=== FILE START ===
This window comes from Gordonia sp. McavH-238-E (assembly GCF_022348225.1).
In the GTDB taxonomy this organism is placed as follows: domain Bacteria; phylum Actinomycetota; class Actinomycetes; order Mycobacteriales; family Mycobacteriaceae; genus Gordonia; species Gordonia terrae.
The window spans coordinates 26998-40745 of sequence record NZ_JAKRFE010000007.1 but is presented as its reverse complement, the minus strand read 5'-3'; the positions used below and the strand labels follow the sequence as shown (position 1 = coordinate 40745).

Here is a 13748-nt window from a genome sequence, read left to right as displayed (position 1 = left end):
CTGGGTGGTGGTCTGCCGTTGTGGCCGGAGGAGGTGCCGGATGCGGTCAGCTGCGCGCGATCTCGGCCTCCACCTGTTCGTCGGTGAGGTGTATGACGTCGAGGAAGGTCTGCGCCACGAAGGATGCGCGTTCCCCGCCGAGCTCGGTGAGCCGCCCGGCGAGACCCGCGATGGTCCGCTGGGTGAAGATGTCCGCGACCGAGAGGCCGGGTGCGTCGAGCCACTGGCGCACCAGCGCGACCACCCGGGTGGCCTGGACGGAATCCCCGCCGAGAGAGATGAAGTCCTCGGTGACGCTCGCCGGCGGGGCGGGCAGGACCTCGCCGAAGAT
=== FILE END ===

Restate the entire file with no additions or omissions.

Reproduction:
This window comes from Gordonia sp. McavH-238-E (assembly GCF_022348225.1).
In the GTDB taxonomy this organism is placed as follows: domain Bacteria; phylum Actinomycetota; class Actinomycetes; order Mycobacteriales; family Mycobacteriaceae; genus Gordonia; species Gordonia terrae.
The window spans coordinates 26998-40745 of sequence record NZ_JAKRFE010000007.1 but is presented as its reverse complement, the minus strand read 5'-3'; the positions used below and the strand labels follow the sequence as shown (position 1 = coordinate 40745).

Here is a 13748-nt window from a genome sequence, read left to right as displayed (position 1 = left end):
CTGGGTGGTGGTCTGCCGTTGTGGCCGGAGGAGGTGCCGGATGCGGTCAGCTGCGCGCGATCTCGGCCTCCACCTGTTCGTCGGTGAGGTGTATGACGTCGAGGAAGGTCTGCGCCACGAAGGATGCGCGTTCCCCGCCGAGCTCGGTGAGCCGCCCGGCGAGACCCGCGATGGTCCGCTGGGTGAAGATGTCCGCGACCGAGAGGCCGGGTGCGTCGAGCCACTGGCGCACCAGCGCGACCACCCGGGTGGCCTGGACGGAATCCCCGCCGAGAGAGATGAAGTCCTCGGTGACGCTCGCCGGCGGGGCGGGCAGGACCTCGCCGAAGAT